Sunday, November 4, 2012

Get Out & Vote For Romney. He Has A Plan. Obama Has No Plan. Get Out And Vote!

Here is some data for you at this time for the presidential election...

Toss Ups

290 Obama248 Romney
270 Electoral Votes Needed To Win (Recent Race Changes)

General Election: Romney vs. ObamaPolitico/GWU/BattlegroundObama 48, Romney 48Tie


Battleground Tracking poll: Mitt Romney, Barack Obama tied
By: James Hohmann
November 4, 2012 07:14 AM EST

DENVER— With just two days to go until Election Day, Mitt Romney and President Barack Obama are tied in the race for president.

A new POLITICO/George Washington University Battleground Tracking Poll of 1,000 likely voters — taken Monday through Thursday of this past week — shows the two presidential candidates tied at 48 percent.

It’s a fitting end to a presidential contest that has teetered on parity in recent months — Obama was ahead by one point in the Battleground poll last week, while Romney edged the president by two points the week before.

History shows that most of the three percent of remaining undecided voters probably won’t go to the polls on Tuesday, so the winner will be determined by which candidate can turnout more of their supporters in the 10 or so competitive states.

Obama continues to be perceived as the frontrunner. (bold added) Regardless of who they’re supporting, 53 percent of voters say they believe the nation’s first African-American president will win a second term. Historically, this question offers a good predictor of who winds up the victor.

The race is not just neck-and-neck on the head-to-head matchup. A host of fresh data reflects just how closely divided the country is two days before voters choose the next president.

Independents are now split evenly, with Obama up 44 to 43 percent. A week ago, Romney had a 10-point advantage among this key demographic. The ranks of independents shrunk partly because more right-leaning voters now supporting Romney identified with the Republican Party.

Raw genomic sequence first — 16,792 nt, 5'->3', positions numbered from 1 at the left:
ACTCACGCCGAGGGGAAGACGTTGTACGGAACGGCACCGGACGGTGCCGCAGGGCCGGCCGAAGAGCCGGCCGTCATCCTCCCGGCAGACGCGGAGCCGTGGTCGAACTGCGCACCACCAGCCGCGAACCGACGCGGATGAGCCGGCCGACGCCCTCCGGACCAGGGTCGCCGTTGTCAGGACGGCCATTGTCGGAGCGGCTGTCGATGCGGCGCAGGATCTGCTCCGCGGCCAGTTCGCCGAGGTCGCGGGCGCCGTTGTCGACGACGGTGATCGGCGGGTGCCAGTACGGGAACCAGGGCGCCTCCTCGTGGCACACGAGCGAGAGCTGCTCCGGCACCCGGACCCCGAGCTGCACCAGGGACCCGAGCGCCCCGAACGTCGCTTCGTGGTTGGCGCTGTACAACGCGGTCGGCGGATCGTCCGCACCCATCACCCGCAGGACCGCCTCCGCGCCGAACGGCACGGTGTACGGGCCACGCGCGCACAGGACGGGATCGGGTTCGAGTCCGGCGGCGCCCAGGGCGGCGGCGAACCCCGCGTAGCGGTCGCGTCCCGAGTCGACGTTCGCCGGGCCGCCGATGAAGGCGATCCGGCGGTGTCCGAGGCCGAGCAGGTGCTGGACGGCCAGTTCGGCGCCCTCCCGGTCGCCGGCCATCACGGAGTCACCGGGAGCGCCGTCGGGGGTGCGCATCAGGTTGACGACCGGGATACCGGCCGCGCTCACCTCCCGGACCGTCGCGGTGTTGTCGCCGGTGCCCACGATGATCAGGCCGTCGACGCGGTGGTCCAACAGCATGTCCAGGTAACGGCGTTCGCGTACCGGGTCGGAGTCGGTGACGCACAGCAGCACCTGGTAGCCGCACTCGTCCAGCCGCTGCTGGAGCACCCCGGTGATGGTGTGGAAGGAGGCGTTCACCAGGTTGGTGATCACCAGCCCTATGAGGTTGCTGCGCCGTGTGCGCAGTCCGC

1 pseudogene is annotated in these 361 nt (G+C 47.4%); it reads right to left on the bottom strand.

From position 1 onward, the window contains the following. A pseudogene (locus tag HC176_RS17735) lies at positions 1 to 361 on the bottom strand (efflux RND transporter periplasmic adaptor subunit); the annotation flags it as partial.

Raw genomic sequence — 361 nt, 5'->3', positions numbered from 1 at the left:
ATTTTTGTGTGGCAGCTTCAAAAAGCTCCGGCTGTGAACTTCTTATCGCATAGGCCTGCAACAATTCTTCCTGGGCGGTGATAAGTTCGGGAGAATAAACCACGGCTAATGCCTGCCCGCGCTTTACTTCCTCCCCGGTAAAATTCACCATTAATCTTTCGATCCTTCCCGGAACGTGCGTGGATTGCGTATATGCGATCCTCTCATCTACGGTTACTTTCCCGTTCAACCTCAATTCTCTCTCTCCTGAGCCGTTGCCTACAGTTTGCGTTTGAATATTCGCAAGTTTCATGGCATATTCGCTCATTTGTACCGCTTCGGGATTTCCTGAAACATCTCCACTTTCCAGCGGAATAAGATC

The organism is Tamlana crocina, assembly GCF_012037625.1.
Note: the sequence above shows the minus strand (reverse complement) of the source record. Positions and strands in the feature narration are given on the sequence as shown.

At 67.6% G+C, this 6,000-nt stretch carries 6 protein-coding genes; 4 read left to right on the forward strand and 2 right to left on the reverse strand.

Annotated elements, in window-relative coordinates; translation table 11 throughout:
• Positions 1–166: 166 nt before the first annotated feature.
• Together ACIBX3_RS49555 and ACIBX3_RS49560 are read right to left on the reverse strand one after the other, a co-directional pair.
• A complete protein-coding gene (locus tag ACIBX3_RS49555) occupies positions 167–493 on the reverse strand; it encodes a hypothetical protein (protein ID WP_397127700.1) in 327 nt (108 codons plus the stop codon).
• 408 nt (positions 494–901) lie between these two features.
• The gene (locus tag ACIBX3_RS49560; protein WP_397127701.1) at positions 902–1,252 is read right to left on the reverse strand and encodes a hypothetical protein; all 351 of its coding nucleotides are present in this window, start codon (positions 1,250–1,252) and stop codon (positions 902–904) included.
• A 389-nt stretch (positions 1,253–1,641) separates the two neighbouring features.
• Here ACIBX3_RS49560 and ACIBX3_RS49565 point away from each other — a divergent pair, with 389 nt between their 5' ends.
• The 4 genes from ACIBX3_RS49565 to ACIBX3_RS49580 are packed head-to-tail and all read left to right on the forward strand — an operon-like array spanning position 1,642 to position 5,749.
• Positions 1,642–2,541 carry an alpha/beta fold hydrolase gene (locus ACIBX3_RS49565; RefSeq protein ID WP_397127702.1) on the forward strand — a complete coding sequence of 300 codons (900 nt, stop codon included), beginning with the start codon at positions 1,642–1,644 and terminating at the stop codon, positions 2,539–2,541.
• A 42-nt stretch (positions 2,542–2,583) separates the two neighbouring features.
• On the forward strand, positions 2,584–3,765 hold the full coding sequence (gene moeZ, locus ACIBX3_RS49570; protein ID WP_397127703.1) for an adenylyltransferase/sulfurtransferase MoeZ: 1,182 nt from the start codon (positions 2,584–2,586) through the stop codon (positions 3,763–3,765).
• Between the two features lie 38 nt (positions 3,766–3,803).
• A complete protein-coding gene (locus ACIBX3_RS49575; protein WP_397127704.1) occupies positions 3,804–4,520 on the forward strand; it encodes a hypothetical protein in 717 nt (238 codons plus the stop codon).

On the generic congressional ballot, Republicans are tied with Democrats at 46 percent. On this measure, Republicans led the last two weeks after Democrats had an advantage for much of the fall.

An identical number approve the president’s job performance, 49 percent, as disapprove.
Romney and Obama are now at parity on likability: 51 percent view Obama favorably while 50 percent view Romney favorably. Meanwhile, 45 percent of respondents view Obama unfavorably and 44 percent view Romney unfavorably.

Democrats continue to have an advantage on early voting, but Republicans closed the gap somewhat over the past week.

A full 27 percent of those surveyed said they’ve already cast their ballot. Of them, Obama leads 50 to 48 percent.

Another 58 percent who have not voted yet described themselves as “extremely likely” to vote. Of them, Romney leads 49 to 46 percent.

A week ago, 17 percent of Democrats said they had already voted and 13 percent of Republicans did. Now 27 percent of both Democrats and Republicans say they’ve already cast their ballots.

“We caught up with Democrats on the early vote,” Republican pollster Ed Goeas of the Tarrance Group, who helped conduct the poll, said Saturday.

Celinda Lake, the Democratic pollster who helped conduct the bipartisan poll, notes that the intensity gap narrowed: 57 percent of Democrats who have not yet voted say they are certain to vote, compared to 59 percent for Republicans

“The last week has been good for the president. We now just have to bring the vote home,” she said. “And in some ways that task is getting easier for the Democrats because we’ve already banked our harder votes to get.”